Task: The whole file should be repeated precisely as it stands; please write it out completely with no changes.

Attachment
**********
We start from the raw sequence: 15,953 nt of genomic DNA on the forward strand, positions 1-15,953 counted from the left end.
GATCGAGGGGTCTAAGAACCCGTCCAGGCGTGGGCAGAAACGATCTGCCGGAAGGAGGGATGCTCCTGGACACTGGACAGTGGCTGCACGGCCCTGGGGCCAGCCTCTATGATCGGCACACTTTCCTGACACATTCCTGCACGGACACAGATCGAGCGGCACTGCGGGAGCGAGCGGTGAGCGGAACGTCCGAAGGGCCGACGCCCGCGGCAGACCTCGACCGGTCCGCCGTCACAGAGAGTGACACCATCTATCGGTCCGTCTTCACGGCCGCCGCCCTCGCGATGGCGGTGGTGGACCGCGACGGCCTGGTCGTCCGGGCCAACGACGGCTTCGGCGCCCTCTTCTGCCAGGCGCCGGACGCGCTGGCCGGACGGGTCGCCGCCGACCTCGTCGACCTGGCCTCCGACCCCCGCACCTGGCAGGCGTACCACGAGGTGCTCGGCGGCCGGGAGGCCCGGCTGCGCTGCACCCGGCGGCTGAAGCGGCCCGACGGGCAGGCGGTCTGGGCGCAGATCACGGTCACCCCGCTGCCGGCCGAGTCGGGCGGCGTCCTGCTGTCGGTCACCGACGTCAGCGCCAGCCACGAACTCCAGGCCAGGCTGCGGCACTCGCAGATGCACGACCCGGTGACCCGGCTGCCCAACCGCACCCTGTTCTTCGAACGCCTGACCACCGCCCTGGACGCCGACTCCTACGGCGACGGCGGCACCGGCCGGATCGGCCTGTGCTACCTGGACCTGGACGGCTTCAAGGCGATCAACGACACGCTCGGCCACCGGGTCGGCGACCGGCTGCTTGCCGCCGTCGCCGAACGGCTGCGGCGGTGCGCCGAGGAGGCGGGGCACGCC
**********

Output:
We start from the raw sequence: 15,953 nt of genomic DNA on the forward strand, positions 1-15,953 counted from the left end.
GATCGAGGGGTCTAAGAACCCGTCCAGGCGTGGGCAGAAACGATCTGCCGGAAGGAGGGATGCTCCTGGACACTGGACAGTGGCTGCACGGCCCTGGGGCCAGCCTCTATGATCGGCACACTTTCCTGACACATTCCTGCACGGACACAGATCGAGCGGCACTGCGGGAGCGAGCGGTGAGCGGAACGTCCGAAGGGCCGACGCCCGCGGCAGACCTCGACCGGTCCGCCGTCACAGAGAGTGACACCATCTATCGGTCCGTCTTCACGGCCGCCGCCCTCGCGATGGCGGTGGTGGACCGCGACGGCCTGGTCGTCCGGGCCAACGACGGCTTCGGCGCCCTCTTCTGCCAGGCGCCGGACGCGCTGGCCGGACGGGTCGCCGCCGACCTCGTCGACCTGGCCTCCGACCCCCGCACCTGGCAGGCGTACCACGAGGTGCTCGGCGGCCGGGAGGCCCGGCTGCGCTGCACCCGGCGGCTGAAGCGGCCCGACGGGCAGGCGGTCTGGGCGCAGATCACGGTCACCCCGCTGCCGGCCGAGTCGGGCGGCGTCCTGCTGTCGGTCACCGACGTCAGCGCCAGCCACGAACTCCAGGCCAGGCTGCGGCACTCGCAGATGCACGACCCGGTGACCCGGCTGCCCAACCGCACCCTGTTCTTCGAACGCCTGACCACCGCCCTGGACGCCGACTCCTACGGCGACGGCGGCACCGGCCGGATCGGCCTGTGCTACCTGGACCTGGACGGCTTCAAGGCGATCAACGACACGCTCGGCCACCGGGTCGGCGACCGGCTGCTTGCCGCCGTCGCCGAACGGCTGCGGCGGTGCGCCGAGGAGGCGGGGCACGCC